You are using an outdated browser. Please upgrade your browser to improve your experience
This assessment was issued to clients of Dragonfly’s Security Intelligence & Analysis Service (SIAS) on 4 August 2023.
The authorities in Jordan are likely to intensify censorship and efforts to arbitrarily harass people over online content over the coming year. The King will almost certainly approve a bill that will further enable the authorities to detain or arrest online users over content that they perceive as insulting or harmful to national interests. We assess that state surveillance and detention risks (including from online activities) remain most acute for journalists (including foreigners) and activists. But anyone who engages with online content critical of the state is also likely to be at greater exposure to such risks than before.
Cybercrime legislation seems to be a priority for the state. The House of Representatives and Senate have in recent days approved the bill to amend an existing cybercrime law; the new legislation is more expansive. The government has reportedly said the amendments will help counter ‘rising online crimes’. But according to Human Rights Watch, certain articles aim to stifle criticism. For instance, the law stipulates prison terms and fines for those ‘publishing, republishing or sharing hate speech content’, such as those intended to incite sectarian or racial sedition, religious violence or undermine ‘national unity’.
A general election in Jordan due in 2024 has probably motivated the authorities to push through the amendments. In our analysis, this would be with the aim of further controlling the digital information space in the event of protests. The authorities notably banned TikTok after a spate of unrest over high fuel prices in December 2022. We anticipate that the King will approve the legislation. He and the authorities have seemed intent on stifling dissent and sensitive content in recent years; in 2021, the authorities banned social media and news outlets from publishing content related to the detention of a former crown prince.
If approved, the legislation is likely to facilitate further online censorship in Jordan. And we assess it will probably enable the authorities to act with greater impunity to arrest and detain those that they view as being critical of the state and other sensitive issues. Alongside hefty fines and prison terms for those found to be guilty, the new amendments also reportedly prohibit the use of Virtual Private Networks (VPNs) in the country. This will diminish the ability of Jordanian citizens to circumvent online censorship and access blocked websites.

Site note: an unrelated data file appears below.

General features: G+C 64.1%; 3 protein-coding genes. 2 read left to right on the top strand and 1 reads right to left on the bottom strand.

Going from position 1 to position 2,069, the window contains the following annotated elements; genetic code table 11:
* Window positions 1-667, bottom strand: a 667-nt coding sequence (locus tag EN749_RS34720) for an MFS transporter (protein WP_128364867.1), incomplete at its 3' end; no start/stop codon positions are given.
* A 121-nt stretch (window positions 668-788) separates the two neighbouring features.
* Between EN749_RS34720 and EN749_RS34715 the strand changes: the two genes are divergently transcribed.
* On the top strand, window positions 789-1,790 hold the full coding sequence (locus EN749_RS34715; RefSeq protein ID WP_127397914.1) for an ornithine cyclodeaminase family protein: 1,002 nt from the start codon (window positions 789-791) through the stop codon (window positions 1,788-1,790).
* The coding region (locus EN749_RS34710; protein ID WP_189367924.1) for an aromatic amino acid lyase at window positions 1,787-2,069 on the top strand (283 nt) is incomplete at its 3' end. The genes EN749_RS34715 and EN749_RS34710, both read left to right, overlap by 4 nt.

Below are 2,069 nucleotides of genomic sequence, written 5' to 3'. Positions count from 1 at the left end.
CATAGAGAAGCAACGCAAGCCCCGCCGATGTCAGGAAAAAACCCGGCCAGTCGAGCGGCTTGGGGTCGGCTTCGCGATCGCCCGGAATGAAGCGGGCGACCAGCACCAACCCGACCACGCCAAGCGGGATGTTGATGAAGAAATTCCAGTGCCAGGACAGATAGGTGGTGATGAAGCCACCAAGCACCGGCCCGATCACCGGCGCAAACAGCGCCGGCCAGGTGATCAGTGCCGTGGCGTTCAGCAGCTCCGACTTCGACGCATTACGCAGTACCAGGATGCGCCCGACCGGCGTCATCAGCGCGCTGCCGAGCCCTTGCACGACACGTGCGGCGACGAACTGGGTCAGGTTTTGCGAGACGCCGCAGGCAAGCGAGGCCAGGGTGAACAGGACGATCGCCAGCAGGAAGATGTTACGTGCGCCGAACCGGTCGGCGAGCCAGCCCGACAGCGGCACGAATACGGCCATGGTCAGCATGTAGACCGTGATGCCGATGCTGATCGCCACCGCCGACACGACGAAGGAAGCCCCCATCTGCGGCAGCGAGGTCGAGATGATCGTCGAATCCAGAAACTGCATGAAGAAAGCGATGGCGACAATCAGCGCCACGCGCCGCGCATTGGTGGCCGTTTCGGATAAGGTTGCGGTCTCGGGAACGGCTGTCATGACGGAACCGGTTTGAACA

The new legislation fits with a growing trend of censorship and online repression in Jordan in recent years, particularly against the media sector. Since the existing cybercrime law was first enforced in 2015, the authorities have used this to often target journalists, media workers and political activists, according to media rights groups. This includes the detention of two journalists (one Jordanian, another Palestinian) at Amman airport in March 2022. There were also other reported arrests of domestic journalists in 2020 for their Covid-19 coverage.
In the coming year, the risk of detention and device seizures by the authorities is likely to be most acute to those who criticise the King or the government, especially over sensitive issues. This is particularly journalists (including foreign ones, especially from the region), media workers and activists. But NGO workers will also probably be exposed to such risks too; one of the journalists arrested in March 2022 was reportedly a manager for a US-based nonprofit that focuses on democracy and human rights in the Middle East and North Africa.
Journalists are likely to be particularly at risk of online surveillance, as well as device and data compromise, ahead of the 2024 election. A date has not yet been set. The state will almost certainly become more intent on stifling dissent and online criticism ahead of then. Topics of coverage that we assess would probably be most sensitive to the state include the economy and hardship, the state’s use of foreign aid, corruption and the royal family. To reflect this, we have raised our personal cyber risk level for Jordan from moderate to high.
Image: King of Jordan Abdullah II bin Al-Hussein at Palazzo Chigi to meet the premier Giorgia Meloni on 5 December 2022 in Rome, Italy. Photo by Simona Granati/Corbis via Getty Images.